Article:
Autism Spectrum Disorder (ASD) is most commonly thought of as a brain disorder in the areas of language, communication, and social behaviors.

Autism Speaks defines ASD as:  “…a group of complex disorders of brain development. These disorders are characterized, in varying degrees, by difficulties in social interaction, verbal and nonverbal communication and repetitive behaviors.”

Web MD defines it as: “a brain disorder that often makes it hard to communicate with and relate to others.”

The Story of John, a 4-Year-Old with Autism

From the very first child I worked with that was diagnosed with autism, I was struck by the degree with which his movements were undifferentiated and disorganized. This was also true for John, (not his real name), a four-year-old boy, who had many of the typical symptoms of children with ASD: few words and inability to formulate coherent sentences, no eye contact, difficulties around eating and digestion, and lack of social interactions.

However, what struck me most was that even though John was able to walk independently into my office, he was unstable on his feet and seemed like he would fall down with the slightest push. He was disoriented and drooling slightly; and his mother told me that he had very poor fine motor coordination.

When I began working with John, I quickly realized how undifferentiated his movements were. His brain didn’t map his body with the degree of detail and fullness needed for him to be able to make sense of his world on all levels: motor, sensory, cognitive, and interpersonal/emotional.

How Does the Anat Baniel Method (ABM) Understand ASD?

Children with ASD often exhibit clear movement developmental delays and disorganization, which are usually labeled and discarded as “clumsiness.” Instead, the focus of therapeutic intervention is primarily, if not exclusively, placed on cognitive, behavioral, and relational challenges.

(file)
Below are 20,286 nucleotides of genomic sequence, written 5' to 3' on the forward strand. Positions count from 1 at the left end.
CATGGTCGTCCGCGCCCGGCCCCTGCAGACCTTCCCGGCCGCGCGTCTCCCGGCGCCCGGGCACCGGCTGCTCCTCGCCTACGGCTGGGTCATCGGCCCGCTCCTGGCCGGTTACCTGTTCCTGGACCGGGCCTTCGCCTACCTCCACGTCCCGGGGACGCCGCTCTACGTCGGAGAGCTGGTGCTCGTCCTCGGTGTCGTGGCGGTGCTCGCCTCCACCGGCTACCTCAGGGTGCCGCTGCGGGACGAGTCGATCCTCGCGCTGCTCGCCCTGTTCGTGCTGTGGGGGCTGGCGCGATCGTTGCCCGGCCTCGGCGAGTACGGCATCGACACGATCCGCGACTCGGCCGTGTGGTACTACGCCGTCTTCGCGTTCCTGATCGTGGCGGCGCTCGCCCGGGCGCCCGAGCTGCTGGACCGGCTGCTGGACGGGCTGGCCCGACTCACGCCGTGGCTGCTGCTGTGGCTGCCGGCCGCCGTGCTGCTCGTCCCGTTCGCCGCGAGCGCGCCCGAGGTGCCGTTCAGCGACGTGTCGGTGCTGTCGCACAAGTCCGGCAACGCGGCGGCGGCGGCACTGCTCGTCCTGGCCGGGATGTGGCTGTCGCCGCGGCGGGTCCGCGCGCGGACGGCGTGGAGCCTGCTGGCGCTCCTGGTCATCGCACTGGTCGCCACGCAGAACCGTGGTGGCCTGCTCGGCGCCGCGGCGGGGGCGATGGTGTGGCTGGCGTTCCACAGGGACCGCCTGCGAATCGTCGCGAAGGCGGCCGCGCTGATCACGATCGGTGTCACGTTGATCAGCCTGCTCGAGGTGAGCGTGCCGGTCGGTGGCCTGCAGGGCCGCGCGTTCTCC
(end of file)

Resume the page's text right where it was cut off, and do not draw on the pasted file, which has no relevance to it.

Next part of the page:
We contend that ASD starts as a movement disorder (Chester and Calhoun, 2012) which leads to the typical symptoms of this condition. The movement disorder itself results from the disruption in the underlying neurological process of differentiation in the brain (Merzenich, 2003). When the brain’s ability to differentiate and create new connections and patterns is compromised, it interferes with the spontaneous process of mapping in the brain. The increasingly complex and refined motor, cognitive, emotional, and behavioral skills cannot develop.

This disruption can be observed in the way children with ASD move from as early as three to six months old. Children diagnosed with ASD vary from the norm in how they roll over, crawl, and sit up, doing so with greatly reduced differentiation (Teitelbaum, 1998; Phagava et al, 2008; Segawa, 2010).

The function of the brain is to organize movement (Wolpert, 2011). Movement, combined with attention to the feeling of self, promotes rapid creation of new connections and new “mapping” in the brain (Merzenich, 1996). It is a primary mechanism through which the brain receives new information, grows, organizes itself and learns. When we are able to facilitate and accelerate the process of differentiation of movement, surprising cognitive and behavioral improvements spontaneously occur.